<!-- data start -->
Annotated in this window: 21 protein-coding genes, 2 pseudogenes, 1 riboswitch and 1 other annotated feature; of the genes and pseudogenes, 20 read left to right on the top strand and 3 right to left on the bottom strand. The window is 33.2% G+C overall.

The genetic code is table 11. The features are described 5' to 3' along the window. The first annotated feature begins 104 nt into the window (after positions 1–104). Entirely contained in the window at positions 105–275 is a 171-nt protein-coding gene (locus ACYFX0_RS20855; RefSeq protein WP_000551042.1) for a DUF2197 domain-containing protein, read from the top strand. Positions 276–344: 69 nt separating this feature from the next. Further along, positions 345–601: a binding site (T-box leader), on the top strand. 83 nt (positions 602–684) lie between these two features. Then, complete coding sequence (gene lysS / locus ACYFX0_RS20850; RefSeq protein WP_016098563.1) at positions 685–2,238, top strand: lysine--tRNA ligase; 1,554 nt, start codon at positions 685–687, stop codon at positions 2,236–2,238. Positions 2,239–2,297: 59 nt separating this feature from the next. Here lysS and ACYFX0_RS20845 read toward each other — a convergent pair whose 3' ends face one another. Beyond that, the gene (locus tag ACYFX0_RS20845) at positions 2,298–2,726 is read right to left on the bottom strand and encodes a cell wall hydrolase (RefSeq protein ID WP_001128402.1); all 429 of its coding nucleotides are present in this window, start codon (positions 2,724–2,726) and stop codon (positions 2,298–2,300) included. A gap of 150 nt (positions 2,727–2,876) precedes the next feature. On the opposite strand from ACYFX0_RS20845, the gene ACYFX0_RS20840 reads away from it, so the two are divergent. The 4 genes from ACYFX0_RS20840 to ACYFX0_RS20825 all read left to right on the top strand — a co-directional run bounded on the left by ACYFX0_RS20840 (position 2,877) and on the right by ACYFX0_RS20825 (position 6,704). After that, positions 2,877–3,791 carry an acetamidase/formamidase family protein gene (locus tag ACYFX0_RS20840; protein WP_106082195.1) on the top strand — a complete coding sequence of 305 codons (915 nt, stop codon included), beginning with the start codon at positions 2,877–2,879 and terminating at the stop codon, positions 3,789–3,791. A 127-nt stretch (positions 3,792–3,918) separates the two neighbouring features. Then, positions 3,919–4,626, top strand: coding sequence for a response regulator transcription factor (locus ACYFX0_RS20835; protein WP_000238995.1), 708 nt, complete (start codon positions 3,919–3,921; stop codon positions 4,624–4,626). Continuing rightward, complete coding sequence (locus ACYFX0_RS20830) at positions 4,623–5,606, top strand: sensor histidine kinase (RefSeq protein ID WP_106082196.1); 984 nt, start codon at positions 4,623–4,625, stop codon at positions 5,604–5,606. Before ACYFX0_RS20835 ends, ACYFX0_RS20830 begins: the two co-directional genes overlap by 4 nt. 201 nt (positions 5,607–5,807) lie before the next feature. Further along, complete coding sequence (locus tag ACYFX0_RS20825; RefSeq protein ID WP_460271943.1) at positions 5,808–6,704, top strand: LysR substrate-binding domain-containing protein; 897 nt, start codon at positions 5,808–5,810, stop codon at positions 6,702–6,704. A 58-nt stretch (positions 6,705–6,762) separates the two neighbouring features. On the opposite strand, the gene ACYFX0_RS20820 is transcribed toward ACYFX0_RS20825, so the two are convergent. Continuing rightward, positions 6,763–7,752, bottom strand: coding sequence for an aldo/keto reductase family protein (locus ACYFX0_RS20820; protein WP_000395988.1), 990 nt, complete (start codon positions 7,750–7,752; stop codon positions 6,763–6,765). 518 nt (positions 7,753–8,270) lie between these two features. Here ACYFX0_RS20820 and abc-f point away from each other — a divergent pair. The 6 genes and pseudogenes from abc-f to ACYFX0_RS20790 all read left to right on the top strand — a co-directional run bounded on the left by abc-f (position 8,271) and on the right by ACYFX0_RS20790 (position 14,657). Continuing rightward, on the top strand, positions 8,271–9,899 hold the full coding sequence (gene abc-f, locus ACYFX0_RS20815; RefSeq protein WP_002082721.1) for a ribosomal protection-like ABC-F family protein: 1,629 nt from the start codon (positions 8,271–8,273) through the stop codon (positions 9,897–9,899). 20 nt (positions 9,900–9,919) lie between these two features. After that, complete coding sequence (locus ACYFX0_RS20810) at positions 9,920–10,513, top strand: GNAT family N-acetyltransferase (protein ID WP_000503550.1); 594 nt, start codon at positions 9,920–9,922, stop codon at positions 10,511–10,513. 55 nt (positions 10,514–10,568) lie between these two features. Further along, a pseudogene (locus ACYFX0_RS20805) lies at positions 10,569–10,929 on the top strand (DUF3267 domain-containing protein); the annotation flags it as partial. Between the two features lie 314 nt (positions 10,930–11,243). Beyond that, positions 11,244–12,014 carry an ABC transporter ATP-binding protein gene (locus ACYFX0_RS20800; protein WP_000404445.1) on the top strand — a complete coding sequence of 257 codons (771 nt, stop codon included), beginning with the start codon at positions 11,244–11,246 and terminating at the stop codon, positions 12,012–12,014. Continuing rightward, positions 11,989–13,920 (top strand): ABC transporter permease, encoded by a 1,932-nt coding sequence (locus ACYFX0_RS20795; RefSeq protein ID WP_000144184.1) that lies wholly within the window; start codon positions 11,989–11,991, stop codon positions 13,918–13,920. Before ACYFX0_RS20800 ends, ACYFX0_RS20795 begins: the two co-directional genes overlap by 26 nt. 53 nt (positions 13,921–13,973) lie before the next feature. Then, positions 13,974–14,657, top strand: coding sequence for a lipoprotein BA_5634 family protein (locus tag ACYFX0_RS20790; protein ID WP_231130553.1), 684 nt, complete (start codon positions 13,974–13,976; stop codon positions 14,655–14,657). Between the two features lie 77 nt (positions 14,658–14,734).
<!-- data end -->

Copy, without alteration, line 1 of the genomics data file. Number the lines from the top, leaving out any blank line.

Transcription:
Annotated in this window: 21 protein-coding genes, 2 pseudogenes, 1 riboswitch and 1 other annotated feature; of the genes and pseudogenes, 20 read left to right on the top strand and 3 right to left on the bottom strand. The window is 33.2% G+C overall.